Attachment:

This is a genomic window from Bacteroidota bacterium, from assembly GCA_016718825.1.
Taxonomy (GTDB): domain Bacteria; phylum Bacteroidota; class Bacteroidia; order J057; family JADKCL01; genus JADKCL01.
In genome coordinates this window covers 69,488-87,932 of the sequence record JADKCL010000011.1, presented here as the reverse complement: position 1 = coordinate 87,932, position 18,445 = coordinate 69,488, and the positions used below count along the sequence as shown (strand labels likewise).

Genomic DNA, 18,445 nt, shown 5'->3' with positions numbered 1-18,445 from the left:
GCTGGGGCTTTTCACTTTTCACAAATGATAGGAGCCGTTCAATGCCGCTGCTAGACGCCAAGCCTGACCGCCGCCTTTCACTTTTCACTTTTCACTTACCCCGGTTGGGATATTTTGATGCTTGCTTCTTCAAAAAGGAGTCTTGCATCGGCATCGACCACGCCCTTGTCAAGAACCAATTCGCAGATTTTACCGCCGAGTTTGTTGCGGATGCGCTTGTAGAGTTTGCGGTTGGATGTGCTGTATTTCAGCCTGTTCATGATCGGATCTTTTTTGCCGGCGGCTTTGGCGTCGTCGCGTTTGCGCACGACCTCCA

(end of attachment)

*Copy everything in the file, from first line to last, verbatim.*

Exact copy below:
This is a genomic window from Bacteroidota bacterium, from assembly GCA_016718825.1.
Taxonomy (GTDB): domain Bacteria; phylum Bacteroidota; class Bacteroidia; order J057; family JADKCL01; genus JADKCL01.
In genome coordinates this window covers 69,488-87,932 of the sequence record JADKCL010000011.1, presented here as the reverse complement: position 1 = coordinate 87,932, position 18,445 = coordinate 69,488, and the positions used below count along the sequence as shown (strand labels likewise).

Genomic DNA, 18,445 nt, shown 5'->3' with positions numbered 1-18,445 from the left:
GCTGGGGCTTTTCACTTTTCACAAATGATAGGAGCCGTTCAATGCCGCTGCTAGACGCCAAGCCTGACCGCCGCCTTTCACTTTTCACTTTTCACTTACCCCGGTTGGGATATTTTGATGCTTGCTTCTTCAAAAAGGAGTCTTGCATCGGCATCGACCACGCCCTTGTCAAGAACCAATTCGCAGATTTTACCGCCGAGTTTGTTGCGGATGCGCTTGTAGAGTTTGCGGTTGGATGTGCTGTATTTCAGCCTGTTCATGATCGGATCTTTTTTGCCGGCGGCTTTGGCGTCGTCGCGTTTGCGCACGACCTCCA